Hobby Boss 1/48th F-14A Tomcat
Having been brought up on a healthy diet of “Top Gun” and “The Final Countdown”, the F-14 Tomcat to me is *the* icon of modern military aircraft. And some time ago I decided to finally start on the Hobby Boss’ rendition of this very plane.
The kit had been in my stash for almost two years, together with an Aires cockpit and burner cans, Wheeliant wheels and a very nice FCM decal set – alas, I felt a bit intimidated by a topic I wanted to do justice. Only so much space being available in the display cabinet, I knew that this would be the only Turkey for a very long time. And we don’t want to cock that up, do we.
The kit itself came out a couple of years ago and finally gave us an alternative to Hasegawa’s F-14. There are some definitive advantages in this kit over the Hase, especially around cockpit detail and weapons options (as in: Hobby Boss gives you weapons, Hasegawa doesn’t). Some issues, however, need to be addressed:
– The kit gives you the option of showing the 20mm gun exposed, panels open. If you want to go for closed panels, you have to do some careful aligning, gluing and rescribing in order to achieve a proper result.
– The air intake lips should not be parallel to the ground, and they are a bit thick. This was fixed by sanding the lips at an angle, thereby introducing a slight upward cant.
– The wings and stabilizers are covered in rivets that need to be filled. Multiple coats of Squadron putty, thinned with acetone, took care of that.
– The slats, when deployed, should protrude at a slight downward angle. Easiest fix is to carefully bend their attachment rods downward a bit.
– If you want to attach the AIM-7 Sparrow missiles to the wing glove pylons, they need to be positioned farther forward. I did that by cutting off the missile fin that goes into the pylon, the missile then can be attached in its proper position.
– The main landing gear struts lack some heavy springs which are quite noticeable – instead, HB gives you a rather generic rod (parts F25/F26). Some thin wire, wrapped around these parts, does the trick.
Apart from these fixes, I used an Aires cockpit set, Aires exhaust nozzles and the Wheeliant wheels set. Fitting the cockpit resulted in the usual sanding mayhem, but it’s worth it. The nozzles, on the other hand, are more or less a drop fit.
I have to admit, I am a s****r for the US Navy’s Tactical Paint Scheme (TPS), therefore I spent quite some time researching colours and testing various manufacturers’ paints. Having used Gunze paints for my plane builds forever, I still wasn’t too impressed with the Gunze Greys (H307, H308 and H337 for FS36320, 36375 and 35237). These colours seem to be too dark and have a weird purple hue to them when compared to a neutral grey card. As TPS doesn’t show too much contrast between paint and markings, these deviations in tone can be rather problematic when applying your decals later on, leading to markings literally disappearing into the paintwork. Ask me how I know…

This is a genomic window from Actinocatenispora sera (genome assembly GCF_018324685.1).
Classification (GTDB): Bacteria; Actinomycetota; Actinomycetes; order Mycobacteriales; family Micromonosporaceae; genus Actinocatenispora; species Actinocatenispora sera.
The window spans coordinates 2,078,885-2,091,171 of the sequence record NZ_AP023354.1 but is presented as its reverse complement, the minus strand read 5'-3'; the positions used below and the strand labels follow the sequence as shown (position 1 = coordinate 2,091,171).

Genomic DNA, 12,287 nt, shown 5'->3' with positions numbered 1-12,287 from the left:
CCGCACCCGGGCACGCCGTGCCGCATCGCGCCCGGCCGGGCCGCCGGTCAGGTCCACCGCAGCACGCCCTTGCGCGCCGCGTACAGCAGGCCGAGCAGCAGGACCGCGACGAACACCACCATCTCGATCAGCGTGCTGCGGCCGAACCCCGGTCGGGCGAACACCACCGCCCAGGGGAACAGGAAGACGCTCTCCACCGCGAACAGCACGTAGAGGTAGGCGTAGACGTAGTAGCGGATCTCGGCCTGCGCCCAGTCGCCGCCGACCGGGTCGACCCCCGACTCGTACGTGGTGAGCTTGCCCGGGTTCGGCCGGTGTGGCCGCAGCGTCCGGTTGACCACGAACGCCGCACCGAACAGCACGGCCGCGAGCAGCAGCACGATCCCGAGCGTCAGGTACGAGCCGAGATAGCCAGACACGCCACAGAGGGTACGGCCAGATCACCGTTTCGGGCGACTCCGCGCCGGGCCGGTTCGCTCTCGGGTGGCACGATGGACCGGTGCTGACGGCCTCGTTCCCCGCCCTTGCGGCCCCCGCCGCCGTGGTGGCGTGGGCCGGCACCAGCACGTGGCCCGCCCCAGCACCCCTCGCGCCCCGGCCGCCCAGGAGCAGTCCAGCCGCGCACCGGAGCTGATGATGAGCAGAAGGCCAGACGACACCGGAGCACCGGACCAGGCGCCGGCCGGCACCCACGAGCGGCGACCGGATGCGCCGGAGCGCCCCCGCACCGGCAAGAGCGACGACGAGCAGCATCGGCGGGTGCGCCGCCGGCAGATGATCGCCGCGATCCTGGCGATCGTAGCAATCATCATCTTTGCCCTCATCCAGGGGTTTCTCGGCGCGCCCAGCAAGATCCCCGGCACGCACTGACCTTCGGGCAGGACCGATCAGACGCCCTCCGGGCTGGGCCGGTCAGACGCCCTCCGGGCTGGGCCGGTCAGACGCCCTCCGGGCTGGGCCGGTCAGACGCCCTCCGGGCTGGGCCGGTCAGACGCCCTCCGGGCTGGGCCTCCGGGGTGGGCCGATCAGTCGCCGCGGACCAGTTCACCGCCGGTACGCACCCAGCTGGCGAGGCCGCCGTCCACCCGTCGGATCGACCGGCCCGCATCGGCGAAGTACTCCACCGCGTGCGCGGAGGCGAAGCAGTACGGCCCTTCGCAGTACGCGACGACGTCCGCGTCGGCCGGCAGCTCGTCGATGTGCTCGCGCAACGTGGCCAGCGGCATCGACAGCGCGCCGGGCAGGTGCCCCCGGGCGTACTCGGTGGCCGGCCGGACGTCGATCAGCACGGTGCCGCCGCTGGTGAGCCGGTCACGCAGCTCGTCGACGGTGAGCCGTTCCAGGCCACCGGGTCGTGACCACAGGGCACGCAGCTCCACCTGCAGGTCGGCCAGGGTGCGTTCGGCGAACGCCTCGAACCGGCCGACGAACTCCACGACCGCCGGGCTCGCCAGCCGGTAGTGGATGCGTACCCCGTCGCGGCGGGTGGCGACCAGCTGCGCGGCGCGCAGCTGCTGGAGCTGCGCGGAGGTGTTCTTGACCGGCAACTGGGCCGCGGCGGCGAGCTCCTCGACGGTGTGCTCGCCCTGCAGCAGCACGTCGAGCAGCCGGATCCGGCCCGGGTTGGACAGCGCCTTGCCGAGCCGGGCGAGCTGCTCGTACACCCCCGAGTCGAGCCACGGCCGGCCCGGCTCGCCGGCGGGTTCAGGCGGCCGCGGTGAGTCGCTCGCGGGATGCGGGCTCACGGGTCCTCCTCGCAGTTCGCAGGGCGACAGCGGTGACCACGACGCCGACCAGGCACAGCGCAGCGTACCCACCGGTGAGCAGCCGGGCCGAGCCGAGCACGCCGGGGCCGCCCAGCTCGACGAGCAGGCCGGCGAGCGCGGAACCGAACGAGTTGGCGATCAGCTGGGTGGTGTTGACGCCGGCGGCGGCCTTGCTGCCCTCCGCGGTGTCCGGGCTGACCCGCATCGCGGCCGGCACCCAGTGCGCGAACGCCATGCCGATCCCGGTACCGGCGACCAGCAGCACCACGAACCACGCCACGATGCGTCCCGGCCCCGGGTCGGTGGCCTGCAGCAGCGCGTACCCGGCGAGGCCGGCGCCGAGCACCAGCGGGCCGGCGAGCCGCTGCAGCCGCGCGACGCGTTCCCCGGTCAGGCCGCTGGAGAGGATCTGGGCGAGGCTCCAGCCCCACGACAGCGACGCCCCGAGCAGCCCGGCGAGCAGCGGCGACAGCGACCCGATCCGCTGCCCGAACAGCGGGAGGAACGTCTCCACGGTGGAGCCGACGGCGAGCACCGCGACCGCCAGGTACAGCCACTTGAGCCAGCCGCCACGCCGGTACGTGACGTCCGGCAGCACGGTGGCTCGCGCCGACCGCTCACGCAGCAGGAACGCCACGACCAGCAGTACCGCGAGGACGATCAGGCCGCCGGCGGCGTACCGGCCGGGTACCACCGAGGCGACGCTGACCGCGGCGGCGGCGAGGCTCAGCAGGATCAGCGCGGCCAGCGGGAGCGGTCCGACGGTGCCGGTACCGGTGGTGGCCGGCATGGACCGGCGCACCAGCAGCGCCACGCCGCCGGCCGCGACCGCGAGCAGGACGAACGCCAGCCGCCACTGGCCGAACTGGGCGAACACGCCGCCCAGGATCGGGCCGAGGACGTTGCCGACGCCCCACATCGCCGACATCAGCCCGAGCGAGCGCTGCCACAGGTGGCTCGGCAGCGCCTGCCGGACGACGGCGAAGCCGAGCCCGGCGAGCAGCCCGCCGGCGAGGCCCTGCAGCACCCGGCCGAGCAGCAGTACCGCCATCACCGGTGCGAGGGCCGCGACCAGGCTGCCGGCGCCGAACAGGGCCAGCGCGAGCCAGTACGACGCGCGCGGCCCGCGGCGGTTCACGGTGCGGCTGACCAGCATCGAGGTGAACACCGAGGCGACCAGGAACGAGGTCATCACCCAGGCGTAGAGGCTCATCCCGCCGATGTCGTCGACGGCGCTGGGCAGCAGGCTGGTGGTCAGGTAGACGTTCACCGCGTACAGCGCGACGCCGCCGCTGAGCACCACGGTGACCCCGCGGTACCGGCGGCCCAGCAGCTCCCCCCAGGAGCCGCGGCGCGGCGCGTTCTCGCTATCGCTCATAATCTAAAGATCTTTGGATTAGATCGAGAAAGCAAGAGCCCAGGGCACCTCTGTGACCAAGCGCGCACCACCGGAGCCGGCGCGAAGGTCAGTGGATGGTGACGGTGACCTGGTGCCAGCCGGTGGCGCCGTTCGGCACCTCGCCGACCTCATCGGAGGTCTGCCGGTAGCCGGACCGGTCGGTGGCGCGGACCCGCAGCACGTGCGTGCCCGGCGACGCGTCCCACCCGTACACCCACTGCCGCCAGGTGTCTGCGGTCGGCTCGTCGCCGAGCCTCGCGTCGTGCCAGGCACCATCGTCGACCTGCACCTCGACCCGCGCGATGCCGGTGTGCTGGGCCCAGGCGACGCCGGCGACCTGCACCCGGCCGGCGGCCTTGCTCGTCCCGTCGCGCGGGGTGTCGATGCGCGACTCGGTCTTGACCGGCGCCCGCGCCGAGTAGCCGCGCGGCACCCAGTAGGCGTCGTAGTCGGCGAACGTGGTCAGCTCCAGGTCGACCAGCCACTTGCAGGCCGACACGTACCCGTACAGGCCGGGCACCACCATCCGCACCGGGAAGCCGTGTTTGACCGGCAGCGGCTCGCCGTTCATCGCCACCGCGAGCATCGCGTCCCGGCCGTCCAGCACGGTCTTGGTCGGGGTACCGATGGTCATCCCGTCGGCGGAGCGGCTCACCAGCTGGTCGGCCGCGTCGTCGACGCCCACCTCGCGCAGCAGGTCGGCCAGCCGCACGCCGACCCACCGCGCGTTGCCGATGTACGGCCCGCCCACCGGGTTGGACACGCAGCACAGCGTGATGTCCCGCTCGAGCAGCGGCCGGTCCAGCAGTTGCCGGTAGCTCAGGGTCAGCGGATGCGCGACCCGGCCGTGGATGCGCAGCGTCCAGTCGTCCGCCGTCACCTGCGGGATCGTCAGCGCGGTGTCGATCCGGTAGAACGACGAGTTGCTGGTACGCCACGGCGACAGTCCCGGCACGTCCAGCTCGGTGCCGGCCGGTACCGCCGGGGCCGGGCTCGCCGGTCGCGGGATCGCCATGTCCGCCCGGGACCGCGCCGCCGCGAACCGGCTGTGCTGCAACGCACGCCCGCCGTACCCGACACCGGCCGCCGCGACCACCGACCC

After testing a couple of different brands I settled on the Lifecolor range – which can be very tricky to get out of your airbrush. Some experimenting later, I finally have it worked out for me. The trick is to thin them with Vallejo Airbrush Cleaner and to keep your air pressure down.
So, after a primer coat of Tamiya XF-19 and some very random preshading, the Lifecolor paints went on without a glitch.
The most fun part with modern Navy planes is recreating the paint touch-ups and anti-corrosion work these birds undergo on a regular basis. To achieve that, I went over the whole airframe with highly diluted paint of a lighter shade, focusing on fasteners and panel lines of inspection hatches.
As I wanted to depict a bird from VF-111 (“The Sundowners”), I picked up a sheet from fcm Decals. Very nice, the decals are thin, the instructions complete. so everything went well – until I applied the last two decals. The large black “Sundowners” decals for the fins would first not adhere to the surface properly, then they wouldn’t react to any setting solution, and in the end they decided to crumple up really bad and produce a general mess. No clue what caused that, my only idea would be the colour used for these decals – all the grey ones behaved very well, it was only these two buggers that just wouldn’t work.
In the end, I had to use the markings for another aircraft from that sheet, which meant stripping and repainting the tail section and all the areas were the other markings specific to that plane had already been applied.
After the usual coat of clear gloss (Tamiya X-22), I initially wanted to apply some salt weathering. I actually did start on the horizontal stabs, but then changed my mind. This method simply doesn’t cut it for me – not enough control over the final output, and too messy. Don’t get me wrong, there are some amazing models on the net that have been weathered using this technique, it’s just that I like to take my time and work slowly and deliberately. So back to my tried and tested method of oil filters and washes, various sizes of soft brushes and a couple of happy hours stippling away. By stippling the drying wash, reactivating it with small amounts of thinner, I found it easy to create that chuffed and beaten look so typical for Navy planes.